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Jon Abercrombie

Jon Abercrombie grew up in the segregated South during the turmoil of the civil rights era. His experiences led to a career devoted to social justice and community building. “These are the things that have shaped me, these experiences with people and their voices.”

Jon Abercrombie’s life work has revolved around building community. His experiences growing up in a segregated South and the turmoil of the civil rights movement deeply influenced his vocation. As a young college graduate, Jon worked with delinquent youth in Memphis, Tennessee. “I remember sitting on the front steps of a public housing project with an African-American mother, giving her advice about how to raise her children and to recruit her support for sending them to camp. I was talking, and suddenly I was looking at myself, and at her, and I realized there was something absurd about a white man from far away telling a black mother how to raise her children, not knowing any of the things that she faced.”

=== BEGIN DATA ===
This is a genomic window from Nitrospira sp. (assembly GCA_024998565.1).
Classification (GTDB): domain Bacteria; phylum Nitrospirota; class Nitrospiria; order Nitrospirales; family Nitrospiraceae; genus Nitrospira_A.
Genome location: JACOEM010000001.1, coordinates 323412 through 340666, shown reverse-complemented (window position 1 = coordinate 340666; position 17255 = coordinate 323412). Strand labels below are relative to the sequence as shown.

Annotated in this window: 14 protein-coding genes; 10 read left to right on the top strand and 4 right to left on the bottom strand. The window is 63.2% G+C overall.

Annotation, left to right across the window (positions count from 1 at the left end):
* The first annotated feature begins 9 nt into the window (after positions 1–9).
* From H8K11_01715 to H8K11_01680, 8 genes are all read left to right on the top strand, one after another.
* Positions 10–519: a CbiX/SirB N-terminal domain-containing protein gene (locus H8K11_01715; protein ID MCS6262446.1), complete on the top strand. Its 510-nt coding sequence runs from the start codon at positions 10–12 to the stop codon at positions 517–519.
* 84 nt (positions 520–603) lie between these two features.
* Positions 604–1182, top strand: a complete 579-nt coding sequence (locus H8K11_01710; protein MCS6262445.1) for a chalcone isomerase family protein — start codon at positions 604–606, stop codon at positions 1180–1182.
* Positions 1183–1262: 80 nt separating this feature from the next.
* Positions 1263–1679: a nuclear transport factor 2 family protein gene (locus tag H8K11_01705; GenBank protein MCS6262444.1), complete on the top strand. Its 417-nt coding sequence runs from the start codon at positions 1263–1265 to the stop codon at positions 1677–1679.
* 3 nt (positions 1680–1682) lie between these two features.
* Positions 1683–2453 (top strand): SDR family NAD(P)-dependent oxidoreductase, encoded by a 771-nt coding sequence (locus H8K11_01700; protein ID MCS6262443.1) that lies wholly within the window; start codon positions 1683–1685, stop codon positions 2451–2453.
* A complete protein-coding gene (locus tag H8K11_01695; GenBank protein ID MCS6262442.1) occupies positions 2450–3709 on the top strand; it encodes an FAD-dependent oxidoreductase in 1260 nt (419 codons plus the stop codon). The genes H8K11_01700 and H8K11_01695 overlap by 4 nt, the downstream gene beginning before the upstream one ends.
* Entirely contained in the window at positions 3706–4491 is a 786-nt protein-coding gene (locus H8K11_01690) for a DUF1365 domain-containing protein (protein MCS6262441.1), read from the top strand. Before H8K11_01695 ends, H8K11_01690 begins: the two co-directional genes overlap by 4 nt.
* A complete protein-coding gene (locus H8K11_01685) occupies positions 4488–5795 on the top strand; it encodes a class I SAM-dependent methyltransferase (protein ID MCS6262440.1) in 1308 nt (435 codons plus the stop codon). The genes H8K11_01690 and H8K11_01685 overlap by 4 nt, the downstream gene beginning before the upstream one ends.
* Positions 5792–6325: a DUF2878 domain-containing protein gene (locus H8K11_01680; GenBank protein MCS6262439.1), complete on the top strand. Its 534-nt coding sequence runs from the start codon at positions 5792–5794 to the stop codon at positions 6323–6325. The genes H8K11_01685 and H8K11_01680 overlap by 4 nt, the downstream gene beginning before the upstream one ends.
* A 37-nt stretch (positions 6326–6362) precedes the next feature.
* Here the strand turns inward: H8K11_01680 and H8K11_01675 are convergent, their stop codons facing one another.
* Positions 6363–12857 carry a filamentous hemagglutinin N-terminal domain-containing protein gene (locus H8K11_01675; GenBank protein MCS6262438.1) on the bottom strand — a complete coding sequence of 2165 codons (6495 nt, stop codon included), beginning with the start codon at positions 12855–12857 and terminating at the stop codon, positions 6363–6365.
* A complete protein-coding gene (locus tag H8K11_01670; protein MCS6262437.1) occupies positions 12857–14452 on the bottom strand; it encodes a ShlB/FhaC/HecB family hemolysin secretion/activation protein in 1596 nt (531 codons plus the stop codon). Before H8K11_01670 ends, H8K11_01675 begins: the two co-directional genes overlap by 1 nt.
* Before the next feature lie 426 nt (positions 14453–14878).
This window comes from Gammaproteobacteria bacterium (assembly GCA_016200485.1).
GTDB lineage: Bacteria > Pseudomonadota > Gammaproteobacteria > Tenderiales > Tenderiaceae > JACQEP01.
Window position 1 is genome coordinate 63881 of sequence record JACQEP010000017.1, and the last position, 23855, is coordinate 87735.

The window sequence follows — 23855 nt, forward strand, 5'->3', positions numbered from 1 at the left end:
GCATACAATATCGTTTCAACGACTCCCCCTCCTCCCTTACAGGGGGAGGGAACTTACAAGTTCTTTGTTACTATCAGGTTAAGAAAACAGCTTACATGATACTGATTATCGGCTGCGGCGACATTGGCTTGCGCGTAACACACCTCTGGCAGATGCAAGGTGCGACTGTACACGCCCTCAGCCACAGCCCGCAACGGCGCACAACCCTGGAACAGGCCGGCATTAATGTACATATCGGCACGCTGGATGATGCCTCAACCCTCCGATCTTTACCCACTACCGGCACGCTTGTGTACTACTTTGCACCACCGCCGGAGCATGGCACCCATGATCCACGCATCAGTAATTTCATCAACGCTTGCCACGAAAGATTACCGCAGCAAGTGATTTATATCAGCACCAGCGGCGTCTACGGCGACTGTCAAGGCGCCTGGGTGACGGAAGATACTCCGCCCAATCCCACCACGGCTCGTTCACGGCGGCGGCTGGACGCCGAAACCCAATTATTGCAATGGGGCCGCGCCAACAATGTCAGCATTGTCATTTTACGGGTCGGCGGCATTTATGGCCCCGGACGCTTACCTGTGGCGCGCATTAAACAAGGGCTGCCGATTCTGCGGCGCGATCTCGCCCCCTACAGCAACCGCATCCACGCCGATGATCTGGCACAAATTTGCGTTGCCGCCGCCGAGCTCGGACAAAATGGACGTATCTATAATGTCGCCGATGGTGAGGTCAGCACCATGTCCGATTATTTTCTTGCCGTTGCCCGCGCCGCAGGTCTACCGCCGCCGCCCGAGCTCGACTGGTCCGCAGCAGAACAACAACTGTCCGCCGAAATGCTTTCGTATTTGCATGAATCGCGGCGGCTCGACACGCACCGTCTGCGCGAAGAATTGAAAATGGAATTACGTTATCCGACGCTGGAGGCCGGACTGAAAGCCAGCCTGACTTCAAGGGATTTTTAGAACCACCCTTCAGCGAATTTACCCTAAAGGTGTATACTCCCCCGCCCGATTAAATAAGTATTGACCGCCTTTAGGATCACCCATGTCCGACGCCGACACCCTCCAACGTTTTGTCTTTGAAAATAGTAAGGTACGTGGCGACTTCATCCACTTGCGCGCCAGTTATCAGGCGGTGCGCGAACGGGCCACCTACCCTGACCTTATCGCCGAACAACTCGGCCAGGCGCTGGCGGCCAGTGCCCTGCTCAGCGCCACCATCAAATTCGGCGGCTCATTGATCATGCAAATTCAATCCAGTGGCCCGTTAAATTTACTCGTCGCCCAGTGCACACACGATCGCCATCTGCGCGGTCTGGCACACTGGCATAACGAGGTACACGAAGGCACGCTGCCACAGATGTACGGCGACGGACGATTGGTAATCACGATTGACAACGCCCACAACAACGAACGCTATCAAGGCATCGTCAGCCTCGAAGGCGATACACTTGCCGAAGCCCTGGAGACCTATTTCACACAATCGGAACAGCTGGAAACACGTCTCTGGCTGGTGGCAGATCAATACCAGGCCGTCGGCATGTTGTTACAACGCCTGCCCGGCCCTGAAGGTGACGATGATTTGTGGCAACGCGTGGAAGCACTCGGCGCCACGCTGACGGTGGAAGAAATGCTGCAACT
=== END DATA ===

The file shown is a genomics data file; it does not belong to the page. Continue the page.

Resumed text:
That realization began a lifetime of work focused on building community. “I wanted to live in a world where black mothers came together and decided how to raise their own children, had ownership of their community and the housing they lived in. That was when I came back to Atlanta and got involved with building housing to give people equity, a chance of building separate lives from government dependency.”

“In Decatur, my life has focused heavily on engaging people and giving them a voice. In the late 1990s we started the Decatur Round Tables. These round tables were a way to engage people in changing their community and ensuring that people who had been left out would no longer be left out.”

Jon also began facilitating group discussions with the refugee community in Clarkston about early childhood education. “To be in that space and listen to all of these conversations and deliberations was amazing. In spite of their tragic histories they practiced the best of democracy. That picture sticks with me. These are the things that have shaped me, these experiences with people and their voices.”

At 69-years-old, Jon is in the process of moving into a new phase of his life as he learns to live with Parkinson’s. “With time and love being most valuable to me, I will paint deep from my heart. I will paint to overcome the black and white palette of fear of those we do not know. I will paint with a multi-colored palette to capture the love of the God we do know.”

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